Document Type


Publication Date



antidepressive agents, decision making, organizational, depression, group purchasing, health benefit plans, employee, humans, occupational health, United States

Digital Object Identifier (DOI)


Background: Employers can purchase high quality depression products that provide the type, intensity and duration of depression care management shown to improve work outcomes sufficiently for many employers to achieve a return on investment. The purpose of this randomized controlled trial was to test an intervention to encourage employers to purchase a high quality depression product for their workforce.

Methods: Twenty nine organizations recruited senior health benefit professional members representing public or private employers who had not yet purchased a depression product for all 100+ workers in their company. The research team used randomization blocked by company size to assign eligible employers to: (1) a presentation encouraging employers to purchase a high quality depression product accompanied by a scientifically-derived return on investment estimate, or (2) a presentation encouraging employers to work with their most subscribed health plan to improve depression treatment quality indicators. Two hundred ninety three employers (82.3% of 356) completed baseline data immediately before learning that 140 employers had been randomized to the evidence-based (EB) depression product presentation and 153 had been randomized to the usual care (UC) depression treatment quality indicator presentation. Analysis of 250 (85.3% of 293) employers who completed web-based interviews at 12 and/or 24 months was conducted to determine presentation impact on depression product appraisal and purchasing behavior.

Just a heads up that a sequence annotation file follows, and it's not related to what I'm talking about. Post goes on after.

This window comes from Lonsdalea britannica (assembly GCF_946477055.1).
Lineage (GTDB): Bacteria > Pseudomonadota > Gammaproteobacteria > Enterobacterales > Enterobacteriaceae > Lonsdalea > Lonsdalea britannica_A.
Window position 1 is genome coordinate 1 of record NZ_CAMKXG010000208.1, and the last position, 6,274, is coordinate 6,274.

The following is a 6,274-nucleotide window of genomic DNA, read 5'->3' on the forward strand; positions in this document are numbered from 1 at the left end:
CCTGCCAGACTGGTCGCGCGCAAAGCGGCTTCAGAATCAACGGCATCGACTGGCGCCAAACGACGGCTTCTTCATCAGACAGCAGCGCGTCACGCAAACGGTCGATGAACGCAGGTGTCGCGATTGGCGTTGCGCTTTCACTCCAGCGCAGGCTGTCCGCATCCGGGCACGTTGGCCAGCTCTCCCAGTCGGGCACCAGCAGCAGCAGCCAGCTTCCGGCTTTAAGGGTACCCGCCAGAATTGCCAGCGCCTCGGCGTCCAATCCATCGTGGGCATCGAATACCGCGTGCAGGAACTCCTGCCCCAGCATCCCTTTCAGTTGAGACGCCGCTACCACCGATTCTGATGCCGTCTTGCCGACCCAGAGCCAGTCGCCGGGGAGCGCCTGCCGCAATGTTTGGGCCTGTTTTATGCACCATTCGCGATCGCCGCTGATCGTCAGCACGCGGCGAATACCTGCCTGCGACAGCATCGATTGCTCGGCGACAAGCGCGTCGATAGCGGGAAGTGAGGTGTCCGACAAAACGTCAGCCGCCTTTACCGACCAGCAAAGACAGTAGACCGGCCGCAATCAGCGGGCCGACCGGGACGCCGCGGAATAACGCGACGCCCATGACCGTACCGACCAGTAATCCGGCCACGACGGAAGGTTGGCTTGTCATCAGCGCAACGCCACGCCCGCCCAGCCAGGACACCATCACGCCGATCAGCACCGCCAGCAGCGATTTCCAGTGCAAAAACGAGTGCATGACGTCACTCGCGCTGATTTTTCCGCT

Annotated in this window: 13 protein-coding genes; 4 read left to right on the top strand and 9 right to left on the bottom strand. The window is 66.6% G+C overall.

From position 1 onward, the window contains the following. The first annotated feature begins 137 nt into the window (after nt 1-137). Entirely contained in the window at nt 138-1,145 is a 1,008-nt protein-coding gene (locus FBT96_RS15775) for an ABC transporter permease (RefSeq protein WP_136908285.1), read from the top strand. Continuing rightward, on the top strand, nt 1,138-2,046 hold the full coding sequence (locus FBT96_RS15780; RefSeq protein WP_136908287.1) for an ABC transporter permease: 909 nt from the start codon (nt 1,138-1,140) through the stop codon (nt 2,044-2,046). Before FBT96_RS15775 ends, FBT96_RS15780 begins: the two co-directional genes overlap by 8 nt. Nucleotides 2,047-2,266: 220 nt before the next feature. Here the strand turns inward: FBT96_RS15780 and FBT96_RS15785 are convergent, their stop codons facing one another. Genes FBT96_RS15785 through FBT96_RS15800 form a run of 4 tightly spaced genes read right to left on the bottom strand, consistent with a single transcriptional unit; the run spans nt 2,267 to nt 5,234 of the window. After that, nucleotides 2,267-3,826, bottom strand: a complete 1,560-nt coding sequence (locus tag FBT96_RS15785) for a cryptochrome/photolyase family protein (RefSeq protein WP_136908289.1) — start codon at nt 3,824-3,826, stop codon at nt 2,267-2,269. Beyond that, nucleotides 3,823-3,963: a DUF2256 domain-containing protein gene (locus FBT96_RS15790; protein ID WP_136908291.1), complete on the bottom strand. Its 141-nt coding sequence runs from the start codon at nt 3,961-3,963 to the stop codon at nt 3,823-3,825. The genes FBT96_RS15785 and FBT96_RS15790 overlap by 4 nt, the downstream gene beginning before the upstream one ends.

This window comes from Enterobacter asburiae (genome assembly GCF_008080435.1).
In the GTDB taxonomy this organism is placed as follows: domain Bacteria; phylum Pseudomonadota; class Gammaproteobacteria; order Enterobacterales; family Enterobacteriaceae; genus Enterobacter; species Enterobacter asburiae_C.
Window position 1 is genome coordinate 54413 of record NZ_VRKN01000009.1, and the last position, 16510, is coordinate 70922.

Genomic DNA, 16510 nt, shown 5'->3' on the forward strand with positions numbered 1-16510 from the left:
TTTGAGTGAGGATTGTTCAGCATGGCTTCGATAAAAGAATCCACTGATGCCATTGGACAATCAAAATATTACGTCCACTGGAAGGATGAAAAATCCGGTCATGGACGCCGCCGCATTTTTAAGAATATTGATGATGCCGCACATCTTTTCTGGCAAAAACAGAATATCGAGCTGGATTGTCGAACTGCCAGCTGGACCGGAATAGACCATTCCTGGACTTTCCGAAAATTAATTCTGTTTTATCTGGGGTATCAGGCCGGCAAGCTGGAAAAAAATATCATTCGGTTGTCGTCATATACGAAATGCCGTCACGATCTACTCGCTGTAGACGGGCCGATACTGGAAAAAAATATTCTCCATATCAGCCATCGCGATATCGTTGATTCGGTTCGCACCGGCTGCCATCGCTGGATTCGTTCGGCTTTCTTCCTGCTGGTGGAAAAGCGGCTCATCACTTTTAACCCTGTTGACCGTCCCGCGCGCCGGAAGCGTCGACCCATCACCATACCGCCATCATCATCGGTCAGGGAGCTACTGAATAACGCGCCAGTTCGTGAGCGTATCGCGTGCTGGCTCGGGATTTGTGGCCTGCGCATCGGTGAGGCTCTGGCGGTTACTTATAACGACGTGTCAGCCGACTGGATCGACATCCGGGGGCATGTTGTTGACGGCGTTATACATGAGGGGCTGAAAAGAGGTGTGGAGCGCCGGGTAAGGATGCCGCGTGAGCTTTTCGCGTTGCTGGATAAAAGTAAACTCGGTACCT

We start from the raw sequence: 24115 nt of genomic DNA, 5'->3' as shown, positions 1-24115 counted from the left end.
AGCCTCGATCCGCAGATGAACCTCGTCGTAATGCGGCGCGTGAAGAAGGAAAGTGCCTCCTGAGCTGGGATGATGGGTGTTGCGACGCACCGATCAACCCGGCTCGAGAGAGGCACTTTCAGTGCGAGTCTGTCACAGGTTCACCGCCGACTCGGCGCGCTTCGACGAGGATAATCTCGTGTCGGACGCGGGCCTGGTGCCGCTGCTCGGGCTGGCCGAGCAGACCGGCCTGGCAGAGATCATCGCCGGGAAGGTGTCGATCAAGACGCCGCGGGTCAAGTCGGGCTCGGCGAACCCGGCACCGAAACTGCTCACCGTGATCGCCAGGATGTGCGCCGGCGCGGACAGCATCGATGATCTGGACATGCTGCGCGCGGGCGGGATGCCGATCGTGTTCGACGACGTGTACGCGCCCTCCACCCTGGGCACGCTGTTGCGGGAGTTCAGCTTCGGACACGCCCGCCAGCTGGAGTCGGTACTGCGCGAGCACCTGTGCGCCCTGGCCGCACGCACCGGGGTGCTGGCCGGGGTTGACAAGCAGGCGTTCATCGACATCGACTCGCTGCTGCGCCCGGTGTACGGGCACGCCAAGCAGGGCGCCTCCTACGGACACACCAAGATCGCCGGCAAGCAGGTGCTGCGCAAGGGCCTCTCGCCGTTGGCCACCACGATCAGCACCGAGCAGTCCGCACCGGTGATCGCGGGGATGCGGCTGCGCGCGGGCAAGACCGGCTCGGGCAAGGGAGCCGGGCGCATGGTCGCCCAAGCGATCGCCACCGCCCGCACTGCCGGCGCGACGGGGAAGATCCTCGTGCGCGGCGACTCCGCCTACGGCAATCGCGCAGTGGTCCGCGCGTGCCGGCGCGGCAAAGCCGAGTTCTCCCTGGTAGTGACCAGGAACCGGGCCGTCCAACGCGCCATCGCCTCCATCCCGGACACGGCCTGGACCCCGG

Results: The intervention had no impact on depression product appraisal in 232 subjects (F = 2.36, p = .07) or depression product purchasing (chisquare = 1.82, p = .44) in 250 subjects. Depression product appraisal increased in companies with greater health benefit generosity whose benefit professionals were male. Depression product purchasing behavior increased in small companies compared to large companies, companies who knew a vendor that sold depression products at baseline, companies with greater health benefit risk taking, and companies with less politicalization of health care benefit decision making.

Conclusion: Policy makers need to build innovative bridges to the employer community to convince them to purchase evidence-based benefits, even when benefits offer potential financial savings.

Rights Information

Creative Commons License
This work is licensed under a Creative Commons Attribution 4.0 License.

Was this content written or created while at USF?


Citation / Publisher Attribution

BMC Health Services Research, v. 14, art. 426, p. 1-12